Foreword.- Preface.- Introduction.- Paradigm Shift in Conceptualizing Error.- Analysis of Error based on Laboratory Studies.- Team Decision Making and the Analysis of Error.- Influence of Training on Error Detection in Simulated Clinical Rounds.- Opportunistic Decision Making and Workflow Patterns.- Decision Making and Deviations from Protocol in Trauma.- Effect of Information Seeking Activities on Clinical Decision Making.- Investigating Communication Complexity and Errors: A Continuity of Care based Approach.- Bridging Gaps in Transitions of Care: Design and Evaluation of Handoff Intervention Tool.- Driven to Distraction: Classifying Interruptions in Intensive Care.- Shared Mental Models in Team Handoff.- Enhancing Communication and Improving Coordination in ICU.- The interplay of organizational structure and communication practices.- Activity Prediction and Automated Workflow Modeling using RFID Sensors.- Sensor-based Tracking of Team Interactions and Clinical Workflow.- Work Domains, Complexity and Situation Awareness in the ED.- A framework for understanding error and complexity in critical care.- Communication and Complexity: Negotiating transitions in shift work and the coordination of patient care.- Learning and Competency: Role of Cognition and Error in the Complex Workplace.- A Framework for Complexity and Cognition in Technology-Rich Clinical Settings.- Clinical Practice.- Education and Training.- Biomedical Informatics.- Epilogue.¿
Enormous advances in information technology have permeated essentially all facets of life in the past two decades. Formidable challenges remain in fostering tools that enhance productivity but are sensitive to work practices. Cognitive Informatics (CI) is the multidisciplinary study of cognition, information and computational sciences that investigates all facets of human computing including design and computer-mediated intelligent action, thus is strongly grounded in methods and theories from cognitive science. As an applied discipline, it has a close affiliation with human factors and human-computer interaction, and provides a framework for the analysis and modeling of complex human performance in technology-mediated settings and contributes to the design and development of better information systems. In recent years, CI has emerged as a distinct area with special relevance to biomedicine and health care. In addition, it has become a foundation for education and training of health informaticians, the Office of the National Coordinator for Health Information Technology initiating a program including CI as one of its critical elements to support health IT curriculum development.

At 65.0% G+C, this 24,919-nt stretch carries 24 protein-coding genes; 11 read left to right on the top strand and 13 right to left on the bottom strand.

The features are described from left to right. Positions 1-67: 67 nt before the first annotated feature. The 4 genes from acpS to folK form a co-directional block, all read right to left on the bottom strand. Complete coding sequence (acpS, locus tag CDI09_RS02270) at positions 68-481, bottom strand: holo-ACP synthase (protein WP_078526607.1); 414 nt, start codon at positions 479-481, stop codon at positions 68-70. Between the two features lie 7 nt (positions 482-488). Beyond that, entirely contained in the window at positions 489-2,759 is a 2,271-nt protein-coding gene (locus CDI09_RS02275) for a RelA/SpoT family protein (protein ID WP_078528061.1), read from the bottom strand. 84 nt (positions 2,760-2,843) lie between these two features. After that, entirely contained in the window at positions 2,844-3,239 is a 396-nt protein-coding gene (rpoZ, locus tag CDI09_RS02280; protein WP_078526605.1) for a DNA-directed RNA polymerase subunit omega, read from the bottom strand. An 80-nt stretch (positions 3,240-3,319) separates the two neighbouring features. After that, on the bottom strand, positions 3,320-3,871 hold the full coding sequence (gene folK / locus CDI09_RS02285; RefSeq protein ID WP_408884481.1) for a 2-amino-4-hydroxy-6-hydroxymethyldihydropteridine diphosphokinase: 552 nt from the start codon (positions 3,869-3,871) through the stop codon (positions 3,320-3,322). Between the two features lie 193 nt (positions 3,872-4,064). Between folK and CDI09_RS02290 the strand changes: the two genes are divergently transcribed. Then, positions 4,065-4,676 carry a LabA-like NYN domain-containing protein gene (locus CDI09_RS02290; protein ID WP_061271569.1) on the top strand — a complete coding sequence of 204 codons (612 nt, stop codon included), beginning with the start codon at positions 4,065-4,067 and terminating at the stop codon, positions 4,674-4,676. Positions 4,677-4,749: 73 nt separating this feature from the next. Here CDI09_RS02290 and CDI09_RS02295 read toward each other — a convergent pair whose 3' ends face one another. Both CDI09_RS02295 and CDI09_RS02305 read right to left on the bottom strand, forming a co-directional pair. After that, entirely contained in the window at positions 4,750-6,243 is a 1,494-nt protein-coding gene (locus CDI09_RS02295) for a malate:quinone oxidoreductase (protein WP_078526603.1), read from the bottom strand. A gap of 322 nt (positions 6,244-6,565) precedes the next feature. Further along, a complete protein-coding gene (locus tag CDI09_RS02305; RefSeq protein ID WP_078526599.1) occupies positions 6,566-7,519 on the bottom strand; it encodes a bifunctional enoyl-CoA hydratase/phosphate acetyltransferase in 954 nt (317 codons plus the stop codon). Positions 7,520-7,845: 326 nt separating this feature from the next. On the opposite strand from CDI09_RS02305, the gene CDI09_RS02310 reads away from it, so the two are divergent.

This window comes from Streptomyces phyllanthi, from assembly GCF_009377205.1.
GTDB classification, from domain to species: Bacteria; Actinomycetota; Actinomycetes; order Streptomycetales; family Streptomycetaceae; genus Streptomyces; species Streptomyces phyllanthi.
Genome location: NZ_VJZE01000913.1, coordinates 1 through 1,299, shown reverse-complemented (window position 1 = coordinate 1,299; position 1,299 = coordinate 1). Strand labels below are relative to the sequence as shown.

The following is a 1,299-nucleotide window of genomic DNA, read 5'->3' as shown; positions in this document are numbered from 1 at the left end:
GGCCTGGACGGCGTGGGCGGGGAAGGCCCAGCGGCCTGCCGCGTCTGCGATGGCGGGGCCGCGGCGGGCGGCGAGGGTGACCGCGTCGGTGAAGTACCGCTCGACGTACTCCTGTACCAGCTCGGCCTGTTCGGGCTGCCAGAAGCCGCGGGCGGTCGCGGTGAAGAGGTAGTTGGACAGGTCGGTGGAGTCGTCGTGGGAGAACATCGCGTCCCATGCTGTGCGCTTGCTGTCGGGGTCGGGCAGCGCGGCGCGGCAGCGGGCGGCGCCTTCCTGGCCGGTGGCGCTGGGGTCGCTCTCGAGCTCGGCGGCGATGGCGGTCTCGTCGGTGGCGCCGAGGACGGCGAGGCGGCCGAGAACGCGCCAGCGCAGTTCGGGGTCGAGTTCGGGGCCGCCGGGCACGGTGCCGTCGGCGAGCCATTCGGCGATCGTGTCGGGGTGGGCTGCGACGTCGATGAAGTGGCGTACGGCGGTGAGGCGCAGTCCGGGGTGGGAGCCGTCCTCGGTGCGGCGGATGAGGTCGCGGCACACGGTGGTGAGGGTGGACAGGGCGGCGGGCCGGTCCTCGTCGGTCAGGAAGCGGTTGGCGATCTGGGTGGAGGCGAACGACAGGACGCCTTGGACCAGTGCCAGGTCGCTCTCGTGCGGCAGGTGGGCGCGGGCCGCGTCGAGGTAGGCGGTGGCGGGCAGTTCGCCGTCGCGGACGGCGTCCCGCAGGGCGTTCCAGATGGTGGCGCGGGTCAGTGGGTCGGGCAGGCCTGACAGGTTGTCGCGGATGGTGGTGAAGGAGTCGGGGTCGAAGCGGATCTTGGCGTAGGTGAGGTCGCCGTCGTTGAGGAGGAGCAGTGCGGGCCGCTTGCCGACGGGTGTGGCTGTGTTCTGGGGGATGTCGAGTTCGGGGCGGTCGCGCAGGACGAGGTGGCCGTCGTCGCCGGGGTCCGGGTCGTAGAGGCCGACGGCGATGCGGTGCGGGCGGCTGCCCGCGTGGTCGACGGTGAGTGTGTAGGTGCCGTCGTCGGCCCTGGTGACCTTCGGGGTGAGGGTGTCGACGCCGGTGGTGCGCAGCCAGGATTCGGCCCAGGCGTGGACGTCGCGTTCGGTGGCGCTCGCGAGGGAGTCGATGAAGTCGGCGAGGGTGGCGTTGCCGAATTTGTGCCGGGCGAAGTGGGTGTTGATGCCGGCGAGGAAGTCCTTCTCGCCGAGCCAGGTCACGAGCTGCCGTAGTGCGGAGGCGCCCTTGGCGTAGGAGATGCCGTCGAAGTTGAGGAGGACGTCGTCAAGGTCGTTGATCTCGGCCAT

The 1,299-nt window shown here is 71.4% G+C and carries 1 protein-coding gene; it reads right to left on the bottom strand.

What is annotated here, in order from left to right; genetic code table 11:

This book represents a first textbook on cognitive informatics and
will focus on key examples drawn from the application of methods and theories from CI to challenges pertaining to the practice of critical-care medicine (CCM). Technology is transforming critical care workflows and
re-organizing patient care management processes. CCM has proven to be a fertile test bed for theories and methods of cognitive informatics. CI, in turn, has contributed much to our understanding of the factors that result in complexity and patient errors. The topic is strongly interdisciplinary and will be important for individuals from a range of academic and professional backgrounds, including critical care specialists, psychologists, computer scientists, me
The first reference on cognitive informatics Incorporates concepts from prominent researchers, critical care specialists, psychologists, computer scientists, medical informaticians, linguists and anthropologists
Focuses on key examples drawn from the application of methods and theories from CI to challenges pertaining to the practice of critical-care medicine
Includes sections dedicated to pedagogical learning via the use of summaries, study questions, further readings and lessons learned¿